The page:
Analgesics Morphine Morphine Sulfate Pharmacology Physiotherapy

Morphine Sulfate (Dosage)

In this article we will discuss Morphine Sulfate (Dosage)

In this article, we will discuss Morphine Sulfate (Dosage). So, let’s get started.

Morphine sulfate 0.1-0.2 mg/kg/dose SC, maximum dose 15 mg. It is given IV 2-5 mg/dose for preoperative medication, postoperative pain, restlessness, pulmonary edema. For continuous infusion in neonates 0,01-0,02 mg/kg/hr, infants and children 0.025-0.2 mg/kg/hr.

Mechanism of Action

Morphine, a full opioid agonist, is relatively selective for the mu receptor, although it can interact with other opioid receptors at higher doses. In addition to analgesia, the widely diverse effects of morphine sulfate include drowsiness, changes in mood, respiratory depression, decreased gastrointestinal motility, nausea, vomiting, and alterations of the endocrine and autonomic nervous system.

Effects on the Central Nervous System (CNS)

The principle therapeutic action of morphine is analgesia. Other therapeutic effects of morphine include anxiolysis, euphoria and feelings of relaxation. Although the precise mechanism of the analgesic action is unknown, specific CNS opiate receptors and endogenous compounds with morphine-like activity have been identified throughout the brain and spinal cord and are likely to play a role in the expression and perception of analgesic effects. In common with other opioids, morphine causes respiratory depression, in part by a direct effect on the brainstem respiratory centers. Morphine and related opioids depress the cough reflect by direct effect on the cough center in the medulla. Morphine causes miosis, even in total darkness.

Effects on the Gastrointestinal Tract and on Other Smooth Muscle

Gastric, biliary and pancreatic secretions are decreased by morphine. Morphine causes a reduction in motility and is associated with an increase in tone in the antrum of the stomach duodenum. Digestion of food in the small intestine is delayed and propulsive contractions are decreased. Propulsive peristaltic waves in the colon are decreased, while tone is increased to the point of spasm. The end result may be constipation. Morphine can cause a marked increase in biliary tract pressure as a result of spasm of the sphincter of Oddi. Morphine may also cause spasm of the sphincter of the urinary bladder.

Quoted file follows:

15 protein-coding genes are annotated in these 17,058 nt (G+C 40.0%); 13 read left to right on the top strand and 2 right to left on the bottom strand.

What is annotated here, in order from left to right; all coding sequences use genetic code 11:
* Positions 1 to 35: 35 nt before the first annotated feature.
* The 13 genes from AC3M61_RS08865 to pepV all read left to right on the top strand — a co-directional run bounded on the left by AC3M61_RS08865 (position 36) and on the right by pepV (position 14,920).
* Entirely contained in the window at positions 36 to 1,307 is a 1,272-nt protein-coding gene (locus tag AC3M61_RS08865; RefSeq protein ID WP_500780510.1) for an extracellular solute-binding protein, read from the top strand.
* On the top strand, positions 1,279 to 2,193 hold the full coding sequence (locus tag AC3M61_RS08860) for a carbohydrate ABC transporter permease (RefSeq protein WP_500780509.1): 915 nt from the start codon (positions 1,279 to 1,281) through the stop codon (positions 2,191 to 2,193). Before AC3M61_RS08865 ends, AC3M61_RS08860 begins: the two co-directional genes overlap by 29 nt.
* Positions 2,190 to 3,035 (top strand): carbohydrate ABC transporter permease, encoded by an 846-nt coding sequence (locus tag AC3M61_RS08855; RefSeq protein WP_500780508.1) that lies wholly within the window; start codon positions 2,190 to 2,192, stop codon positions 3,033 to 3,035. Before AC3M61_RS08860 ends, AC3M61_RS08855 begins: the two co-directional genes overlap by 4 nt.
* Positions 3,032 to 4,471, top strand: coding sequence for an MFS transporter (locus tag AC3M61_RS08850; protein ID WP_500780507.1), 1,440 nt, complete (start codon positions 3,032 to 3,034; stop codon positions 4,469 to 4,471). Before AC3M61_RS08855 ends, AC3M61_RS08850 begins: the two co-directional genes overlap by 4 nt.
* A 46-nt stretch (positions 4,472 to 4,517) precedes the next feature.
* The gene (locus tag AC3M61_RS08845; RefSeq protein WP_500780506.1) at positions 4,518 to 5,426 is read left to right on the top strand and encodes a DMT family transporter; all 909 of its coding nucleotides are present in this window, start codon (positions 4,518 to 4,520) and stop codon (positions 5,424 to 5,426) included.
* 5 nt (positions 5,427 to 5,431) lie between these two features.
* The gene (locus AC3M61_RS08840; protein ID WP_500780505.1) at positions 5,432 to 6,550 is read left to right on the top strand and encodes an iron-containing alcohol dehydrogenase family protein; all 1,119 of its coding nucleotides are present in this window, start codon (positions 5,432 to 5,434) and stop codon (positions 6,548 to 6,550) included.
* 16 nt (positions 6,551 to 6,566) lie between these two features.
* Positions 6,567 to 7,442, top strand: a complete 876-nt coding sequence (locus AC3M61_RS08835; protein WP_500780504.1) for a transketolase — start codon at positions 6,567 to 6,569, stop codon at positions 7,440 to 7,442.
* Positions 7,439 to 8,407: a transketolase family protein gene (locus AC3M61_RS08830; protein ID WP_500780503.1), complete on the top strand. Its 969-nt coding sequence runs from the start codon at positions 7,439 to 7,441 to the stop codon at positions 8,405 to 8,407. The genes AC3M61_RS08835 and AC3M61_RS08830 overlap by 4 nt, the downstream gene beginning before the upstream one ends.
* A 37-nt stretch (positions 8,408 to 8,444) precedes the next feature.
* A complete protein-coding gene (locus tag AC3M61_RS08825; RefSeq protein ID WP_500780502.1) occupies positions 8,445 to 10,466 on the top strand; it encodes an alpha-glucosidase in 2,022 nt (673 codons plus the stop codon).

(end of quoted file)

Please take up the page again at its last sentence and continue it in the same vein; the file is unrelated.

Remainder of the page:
Effects of the Cardiovascular System

In therapeutic doses, morphine does not usually exert major effects on the cardiovascular system. Morphine produces peripheral vasodilation which may result in orthostatic hypotension and fainting. Release of histamine can occur, which may play a role in opioid-induced hypotension. Manifestations of histamine release and/or peripheral vasodilation may include pruritus, flushing, red eyes, and sweating.

Endocrine System

Opioid agonists have been shown to have a variety of effects on the secretion of hormones. Opioids inhibit the secretion of ACTH, cortisol, and luteinizing hormones (LIL) in humans. They also stimulate prolactin, growth hormone (GH) secretion, and pancreatic secretion of insulin and glucagon in humans and other species, rats and dogs. Thyroid stimulating hormone (TSH) has been shown to be both inhibited and simulated by opioids.

Immune System

Opioids have been shown to have a variety of effects on components of the immune system in in vitro and animal models. The clinical significance of these findings is unknown.

Adult dose: 10-30 mg IM or oral q 12 hr.

C/I: Respiratory depression, coma, seizures, bronchial asthma, head injury, raised intracranial pressure, and acute hepatic disease.

(Inj morphine sulfate ampoules 10 mg, 15 mg, 25 mg per ml; morcontin 10 mg, 30 mg, 60 mg, 100 mg CR tabs, duramor, rumorf, vermor tabs 10 mg and 30 mg, rilimorf 10 mg, 20 mg, 60 mg SR tab).

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